Editorial: So far, so good in search for new Columbia police chief

02/15/2014 9:00 PM

02/14/2014 2:55 PM

WE COMMEND Columbia city manager Teresa Wilson for conducting an open, lawful search for a police chief and urge her to maintain that posture until a new top cop is chosen.

With a search committee having identified five finalists just days earlier, Ms. Wilson followed state law and released those names on Tuesday.

We shouldn’t have to pat public officials on the back for following the law, but it’s so rare these days for local governments — and even some state institutions such as colleges — to follow the rules requiring the names of at least three finalists to be released to the public before anyone is hired.

It’s important for members of the public to know who is being considered to lead the police department so they can provide feedback that might aid Ms. Wilson as she chooses the eighth person to lead the department since 2007. This easily will be the most important decision Ms. Wilson has made in her short tenure as city manager. Citizens across the city are demanding improved police protection amid rising gang violence and other safety concerns.

The next police chief must be an experienced, capable leader skilled enough to address safety concerns, connect with the community, survive the rigors of Columbia city government and, above all, last for more than a year or two.

People move to Columbia and agree to pay higher taxes in part for a higher level of police protection. But for years now, the Police Department has faced embarrassing scandals and a revolving door at the chief’s office.

From all appearances, the five-member search committee assembled by Ms. Wilson has identified a strong field of candidates; all five have experience leading law enforcement agencies. On the list are a retiree from Spartanburg, an Air Force colonel, a former chief from a Virginia department, a West Virginia chief and a the head of a Maryland state agency.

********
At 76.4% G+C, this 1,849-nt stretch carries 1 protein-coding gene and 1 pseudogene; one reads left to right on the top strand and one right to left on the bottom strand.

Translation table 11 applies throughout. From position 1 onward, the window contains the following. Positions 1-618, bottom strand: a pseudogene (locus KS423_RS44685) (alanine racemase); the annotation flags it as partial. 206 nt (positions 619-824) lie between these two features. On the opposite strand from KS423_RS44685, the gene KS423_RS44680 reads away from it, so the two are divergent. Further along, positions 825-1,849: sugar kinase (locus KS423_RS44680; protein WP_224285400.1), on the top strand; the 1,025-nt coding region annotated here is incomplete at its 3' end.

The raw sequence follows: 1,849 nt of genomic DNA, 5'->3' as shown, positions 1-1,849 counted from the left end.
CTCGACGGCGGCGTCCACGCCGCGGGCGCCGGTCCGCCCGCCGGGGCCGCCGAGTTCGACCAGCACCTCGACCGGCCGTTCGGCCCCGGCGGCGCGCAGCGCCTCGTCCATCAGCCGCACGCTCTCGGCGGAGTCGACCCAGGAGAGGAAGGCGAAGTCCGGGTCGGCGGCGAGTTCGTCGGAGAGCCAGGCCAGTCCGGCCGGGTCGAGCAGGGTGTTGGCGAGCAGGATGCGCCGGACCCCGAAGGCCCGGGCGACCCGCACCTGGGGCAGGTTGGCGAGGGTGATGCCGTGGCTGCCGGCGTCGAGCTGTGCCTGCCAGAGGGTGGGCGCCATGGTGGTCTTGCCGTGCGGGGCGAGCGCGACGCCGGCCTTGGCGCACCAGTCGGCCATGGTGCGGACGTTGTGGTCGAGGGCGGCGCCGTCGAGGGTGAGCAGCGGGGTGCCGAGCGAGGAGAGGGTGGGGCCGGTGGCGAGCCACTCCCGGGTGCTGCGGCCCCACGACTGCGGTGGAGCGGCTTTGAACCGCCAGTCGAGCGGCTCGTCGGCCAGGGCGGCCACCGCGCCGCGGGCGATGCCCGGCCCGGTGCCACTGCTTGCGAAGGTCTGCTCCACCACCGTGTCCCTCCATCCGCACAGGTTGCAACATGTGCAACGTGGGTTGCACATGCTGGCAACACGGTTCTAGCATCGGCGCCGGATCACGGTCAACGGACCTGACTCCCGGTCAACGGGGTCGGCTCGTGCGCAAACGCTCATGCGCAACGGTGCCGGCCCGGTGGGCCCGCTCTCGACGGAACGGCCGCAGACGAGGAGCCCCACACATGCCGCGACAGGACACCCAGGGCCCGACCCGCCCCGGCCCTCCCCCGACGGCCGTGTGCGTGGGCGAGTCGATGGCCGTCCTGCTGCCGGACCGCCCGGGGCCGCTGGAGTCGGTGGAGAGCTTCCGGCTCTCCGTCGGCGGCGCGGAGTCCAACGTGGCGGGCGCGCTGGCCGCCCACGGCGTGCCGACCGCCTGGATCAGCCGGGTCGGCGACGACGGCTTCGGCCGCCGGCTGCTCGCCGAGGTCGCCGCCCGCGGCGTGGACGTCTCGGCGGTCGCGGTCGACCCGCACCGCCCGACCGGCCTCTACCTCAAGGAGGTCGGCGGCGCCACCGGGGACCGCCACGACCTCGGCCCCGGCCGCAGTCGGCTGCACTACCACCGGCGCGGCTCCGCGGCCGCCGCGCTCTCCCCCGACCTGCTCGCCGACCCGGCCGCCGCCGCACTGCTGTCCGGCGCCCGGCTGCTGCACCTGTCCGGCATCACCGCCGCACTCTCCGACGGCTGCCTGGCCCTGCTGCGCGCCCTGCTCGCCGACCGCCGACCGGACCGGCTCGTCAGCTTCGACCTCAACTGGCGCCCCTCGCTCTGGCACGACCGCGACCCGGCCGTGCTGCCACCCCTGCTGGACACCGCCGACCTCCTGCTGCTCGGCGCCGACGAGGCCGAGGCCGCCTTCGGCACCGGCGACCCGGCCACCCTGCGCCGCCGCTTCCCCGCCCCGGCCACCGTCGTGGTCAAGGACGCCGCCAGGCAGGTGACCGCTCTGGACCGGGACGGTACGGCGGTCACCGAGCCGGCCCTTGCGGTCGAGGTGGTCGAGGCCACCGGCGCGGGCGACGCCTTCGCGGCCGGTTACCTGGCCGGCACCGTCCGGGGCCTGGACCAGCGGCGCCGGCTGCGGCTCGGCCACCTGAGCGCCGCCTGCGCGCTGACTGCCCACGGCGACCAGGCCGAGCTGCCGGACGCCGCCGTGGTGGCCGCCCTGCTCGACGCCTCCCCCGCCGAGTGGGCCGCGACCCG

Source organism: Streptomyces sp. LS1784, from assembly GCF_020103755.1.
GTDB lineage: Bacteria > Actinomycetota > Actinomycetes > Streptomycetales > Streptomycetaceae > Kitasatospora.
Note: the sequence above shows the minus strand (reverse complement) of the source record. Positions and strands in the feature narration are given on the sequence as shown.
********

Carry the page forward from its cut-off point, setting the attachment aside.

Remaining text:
Interim chief Ruben Santiago, who has led the department since April and was the favorite among many in the community, did not make the final cut but deserves a thank you for stepping in at a critical time following the sudden and unexpected departure of former Chief Randy Scott. Mr. Santiago is expected to return to the position of deputy chief.

In addition to bringing the candidates in for closed-door interviews, Ms. Wilson is opening the process up — as has happened in times past — to allow the public to observe them during a public forum from 6:30 p.m. to 8 p.m. Wednesday at City Hall’s council chambers, 1737 Main St. Citizens can submit a question for the candidates via email at columbiahr@columbiasc.net. Questions must be received by Monday. We encourage the public to be involved in this process and let their voices be heard.

Obviously, it is essential for Ms. Wilson to be in close communication with Columbia City Council as she approaches this important decision. But as city manager, it is her decision to make. Once she makes a selection, council members must resist a return to past practices of micro-managing the police chief and allow him to do is job.

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